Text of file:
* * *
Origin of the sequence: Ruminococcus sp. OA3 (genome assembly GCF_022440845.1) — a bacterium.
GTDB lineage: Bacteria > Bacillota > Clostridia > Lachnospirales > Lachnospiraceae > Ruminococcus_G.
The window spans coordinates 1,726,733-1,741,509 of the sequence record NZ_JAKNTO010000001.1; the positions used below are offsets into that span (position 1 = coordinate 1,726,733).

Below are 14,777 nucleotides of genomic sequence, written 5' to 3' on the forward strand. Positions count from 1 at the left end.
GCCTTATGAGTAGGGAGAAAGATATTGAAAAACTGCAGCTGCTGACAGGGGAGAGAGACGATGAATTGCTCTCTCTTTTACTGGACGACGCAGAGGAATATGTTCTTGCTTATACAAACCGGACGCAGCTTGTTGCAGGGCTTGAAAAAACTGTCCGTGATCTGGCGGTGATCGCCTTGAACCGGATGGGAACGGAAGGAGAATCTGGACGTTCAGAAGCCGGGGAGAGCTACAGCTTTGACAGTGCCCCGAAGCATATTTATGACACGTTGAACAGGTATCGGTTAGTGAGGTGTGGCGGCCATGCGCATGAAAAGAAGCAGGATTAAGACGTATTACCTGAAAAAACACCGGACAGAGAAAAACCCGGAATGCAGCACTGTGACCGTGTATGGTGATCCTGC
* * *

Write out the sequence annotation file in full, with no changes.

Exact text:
Origin of the sequence: Ruminococcus sp. OA3 (genome assembly GCF_022440845.1) — a bacterium.
GTDB lineage: Bacteria > Bacillota > Clostridia > Lachnospirales > Lachnospiraceae > Ruminococcus_G.
The window spans coordinates 1,726,733-1,741,509 of the sequence record NZ_JAKNTO010000001.1; the positions used below are offsets into that span (position 1 = coordinate 1,726,733).

Below are 14,777 nucleotides of genomic sequence, written 5' to 3' on the forward strand. Positions count from 1 at the left end.
GCCTTATGAGTAGGGAGAAAGATATTGAAAAACTGCAGCTGCTGACAGGGGAGAGAGACGATGAATTGCTCTCTCTTTTACTGGACGACGCAGAGGAATATGTTCTTGCTTATACAAACCGGACGCAGCTTGTTGCAGGGCTTGAAAAAACTGTCCGTGATCTGGCGGTGATCGCCTTGAACCGGATGGGAACGGAAGGAGAATCTGGACGTTCAGAAGCCGGGGAGAGCTACAGCTTTGACAGTGCCCCGAAGCATATTTATGACACGTTGAACAGGTATCGGTTAGTGAGGTGTGGCGGCCATGCGCATGAAAAGAAGCAGGATTAAGACGTATTACCTGAAAAAACACCGGACAGAGAAAAACCCGGAATGCAGCACTGTGACCGTGTATGGTGATCCTGC